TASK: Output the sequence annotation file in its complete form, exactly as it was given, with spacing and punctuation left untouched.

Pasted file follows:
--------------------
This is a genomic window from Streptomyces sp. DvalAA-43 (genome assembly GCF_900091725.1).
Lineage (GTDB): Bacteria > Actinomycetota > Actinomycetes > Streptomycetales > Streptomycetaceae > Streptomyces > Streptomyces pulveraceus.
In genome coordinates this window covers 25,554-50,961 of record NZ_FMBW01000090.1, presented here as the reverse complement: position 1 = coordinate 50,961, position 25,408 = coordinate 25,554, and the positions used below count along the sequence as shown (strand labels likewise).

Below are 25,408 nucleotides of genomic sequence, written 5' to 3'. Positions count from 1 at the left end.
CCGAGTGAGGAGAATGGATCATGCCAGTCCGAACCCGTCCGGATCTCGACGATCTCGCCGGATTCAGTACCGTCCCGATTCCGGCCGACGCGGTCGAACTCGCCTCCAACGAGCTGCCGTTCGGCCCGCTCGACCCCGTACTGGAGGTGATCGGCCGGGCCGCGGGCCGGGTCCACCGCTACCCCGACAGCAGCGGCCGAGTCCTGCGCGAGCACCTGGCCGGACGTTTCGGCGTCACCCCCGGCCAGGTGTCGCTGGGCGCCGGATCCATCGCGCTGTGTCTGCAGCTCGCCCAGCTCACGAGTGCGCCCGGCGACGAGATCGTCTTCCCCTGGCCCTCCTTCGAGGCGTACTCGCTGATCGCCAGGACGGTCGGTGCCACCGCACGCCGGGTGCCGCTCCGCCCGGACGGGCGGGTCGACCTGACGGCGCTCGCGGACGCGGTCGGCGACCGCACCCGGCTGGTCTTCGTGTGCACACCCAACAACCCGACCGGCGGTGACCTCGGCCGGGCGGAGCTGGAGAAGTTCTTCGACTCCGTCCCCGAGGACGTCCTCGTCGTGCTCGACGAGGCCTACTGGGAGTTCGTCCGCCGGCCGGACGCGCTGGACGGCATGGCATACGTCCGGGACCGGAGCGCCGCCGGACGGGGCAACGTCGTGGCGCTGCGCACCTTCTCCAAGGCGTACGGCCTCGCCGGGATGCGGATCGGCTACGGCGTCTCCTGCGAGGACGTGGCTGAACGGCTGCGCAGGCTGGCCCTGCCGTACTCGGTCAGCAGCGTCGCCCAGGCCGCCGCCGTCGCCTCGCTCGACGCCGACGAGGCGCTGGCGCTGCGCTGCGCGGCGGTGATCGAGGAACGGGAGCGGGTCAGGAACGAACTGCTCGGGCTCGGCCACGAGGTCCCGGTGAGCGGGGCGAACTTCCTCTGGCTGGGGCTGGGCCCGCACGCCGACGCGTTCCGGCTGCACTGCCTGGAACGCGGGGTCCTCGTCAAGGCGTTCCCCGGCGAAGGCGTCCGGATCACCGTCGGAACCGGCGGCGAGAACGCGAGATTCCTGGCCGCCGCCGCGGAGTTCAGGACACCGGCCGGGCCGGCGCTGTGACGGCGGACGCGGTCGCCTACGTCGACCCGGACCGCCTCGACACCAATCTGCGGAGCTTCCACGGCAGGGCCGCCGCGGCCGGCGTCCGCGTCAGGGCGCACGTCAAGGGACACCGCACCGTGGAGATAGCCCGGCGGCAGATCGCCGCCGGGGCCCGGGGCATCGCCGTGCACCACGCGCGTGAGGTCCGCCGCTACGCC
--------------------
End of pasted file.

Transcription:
This is a genomic window from Streptomyces sp. DvalAA-43 (genome assembly GCF_900091725.1).
Lineage (GTDB): Bacteria > Actinomycetota > Actinomycetes > Streptomycetales > Streptomycetaceae > Streptomyces > Streptomyces pulveraceus.
In genome coordinates this window covers 25,554-50,961 of record NZ_FMBW01000090.1, presented here as the reverse complement: position 1 = coordinate 50,961, position 25,408 = coordinate 25,554, and the positions used below count along the sequence as shown (strand labels likewise).

Below are 25,408 nucleotides of genomic sequence, written 5' to 3'. Positions count from 1 at the left end.
CCGAGTGAGGAGAATGGATCATGCCAGTCCGAACCCGTCCGGATCTCGACGATCTCGCCGGATTCAGTACCGTCCCGATTCCGGCCGACGCGGTCGAACTCGCCTCCAACGAGCTGCCGTTCGGCCCGCTCGACCCCGTACTGGAGGTGATCGGCCGGGCCGCGGGCCGGGTCCACCGCTACCCCGACAGCAGCGGCCGAGTCCTGCGCGAGCACCTGGCCGGACGTTTCGGCGTCACCCCCGGCCAGGTGTCGCTGGGCGCCGGATCCATCGCGCTGTGTCTGCAGCTCGCCCAGCTCACGAGTGCGCCCGGCGACGAGATCGTCTTCCCCTGGCCCTCCTTCGAGGCGTACTCGCTGATCGCCAGGACGGTCGGTGCCACCGCACGCCGGGTGCCGCTCCGCCCGGACGGGCGGGTCGACCTGACGGCGCTCGCGGACGCGGTCGGCGACCGCACCCGGCTGGTCTTCGTGTGCACACCCAACAACCCGACCGGCGGTGACCTCGGCCGGGCGGAGCTGGAGAAGTTCTTCGACTCCGTCCCCGAGGACGTCCTCGTCGTGCTCGACGAGGCCTACTGGGAGTTCGTCCGCCGGCCGGACGCGCTGGACGGCATGGCATACGTCCGGGACCGGAGCGCCGCCGGACGGGGCAACGTCGTGGCGCTGCGCACCTTCTCCAAGGCGTACGGCCTCGCCGGGATGCGGATCGGCTACGGCGTCTCCTGCGAGGACGTGGCTGAACGGCTGCGCAGGCTGGCCCTGCCGTACTCGGTCAGCAGCGTCGCCCAGGCCGCCGCCGTCGCCTCGCTCGACGCCGACGAGGCGCTGGCGCTGCGCTGCGCGGCGGTGATCGAGGAACGGGAGCGGGTCAGGAACGAACTGCTCGGGCTCGGCCACGAGGTCCCGGTGAGCGGGGCGAACTTCCTCTGGCTGGGGCTGGGCCCGCACGCCGACGCGTTCCGGCTGCACTGCCTGGAACGCGGGGTCCTCGTCAAGGCGTTCCCCGGCGAAGGCGTCCGGATCACCGTCGGAACCGGCGGCGAGAACGCGAGATTCCTGGCCGCCGCCGCGGAGTTCAGGACACCGGCCGGGCCGGCGCTGTGACGGCGGACGCGGTCGCCTACGTCGACCCGGACCGCCTCGACACCAATCTGCGGAGCTTCCACGGCAGGGCCGCCGCGGCCGGCGTCCGCGTCAGGGCGCACGTCAAGGGACACCGCACCGTGGAGATAGCCCGGCGGCAGATCGCCGCCGGGGCCCGGGGCATCGCCGTGCACCACGCGCGTGAGGTCCGCCGCTACGCC